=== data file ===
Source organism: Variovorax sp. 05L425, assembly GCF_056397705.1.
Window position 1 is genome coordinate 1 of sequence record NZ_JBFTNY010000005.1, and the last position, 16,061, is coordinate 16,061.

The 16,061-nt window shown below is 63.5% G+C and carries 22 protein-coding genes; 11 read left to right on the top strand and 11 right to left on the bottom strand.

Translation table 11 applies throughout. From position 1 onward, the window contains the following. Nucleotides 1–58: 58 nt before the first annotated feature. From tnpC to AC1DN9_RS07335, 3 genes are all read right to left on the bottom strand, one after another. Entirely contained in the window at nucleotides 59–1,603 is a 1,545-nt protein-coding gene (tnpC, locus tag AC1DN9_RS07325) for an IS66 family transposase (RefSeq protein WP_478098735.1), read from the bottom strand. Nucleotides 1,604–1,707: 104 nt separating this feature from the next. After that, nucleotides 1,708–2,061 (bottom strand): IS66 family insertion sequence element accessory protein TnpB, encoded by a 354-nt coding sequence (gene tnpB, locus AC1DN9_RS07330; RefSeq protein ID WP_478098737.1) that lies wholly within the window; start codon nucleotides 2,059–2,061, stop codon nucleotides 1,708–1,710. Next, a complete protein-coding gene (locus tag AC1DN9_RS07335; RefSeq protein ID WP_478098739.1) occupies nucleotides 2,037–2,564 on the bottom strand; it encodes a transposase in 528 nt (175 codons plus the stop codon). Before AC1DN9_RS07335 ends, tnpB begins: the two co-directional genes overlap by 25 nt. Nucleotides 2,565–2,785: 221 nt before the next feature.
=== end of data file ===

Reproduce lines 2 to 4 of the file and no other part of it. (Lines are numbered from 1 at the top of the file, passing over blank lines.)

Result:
Window position 1 is genome coordinate 1 of sequence record NZ_JBFTNY010000005.1, and the last position, 16,061, is coordinate 16,061.

The 16,061-nt window shown below is 63.5% G+C and carries 22 protein-coding genes; 11 read left to right on the top strand and 11 right to left on the bottom strand.

Translation table 11 applies throughout. From position 1 onward, the window contains the following. Nucleotides 1–58: 58 nt before the first annotated feature. From tnpC to AC1DN9_RS07335, 3 genes are all read right to left on the bottom strand, one after another. Entirely contained in the window at nucleotides 59–1,603 is a 1,545-nt protein-coding gene (tnpC, locus tag AC1DN9_RS07325) for an IS66 family transposase (RefSeq protein WP_478098735.1), read from the bottom strand. Nucleotides 1,604–1,707: 104 nt separating this feature from the next. After that, nucleotides 1,708–2,061 (bottom strand): IS66 family insertion sequence element accessory protein TnpB, encoded by a 354-nt coding sequence (gene tnpB, locus AC1DN9_RS07330; RefSeq protein ID WP_478098737.1) that lies wholly within the window; start codon nucleotides 2,059–2,061, stop codon nucleotides 1,708–1,710. Next, a complete protein-coding gene (locus tag AC1DN9_RS07335; RefSeq protein ID WP_478098739.1) occupies nucleotides 2,037–2,564 on the bottom strand; it encodes a transposase in 528 nt (175 codons plus the stop codon). Before AC1DN9_RS07335 ends, tnpB begins: the two co-directional genes overlap by 25 nt. Nucleotides 2,565–2,785: 221 nt before the next feature.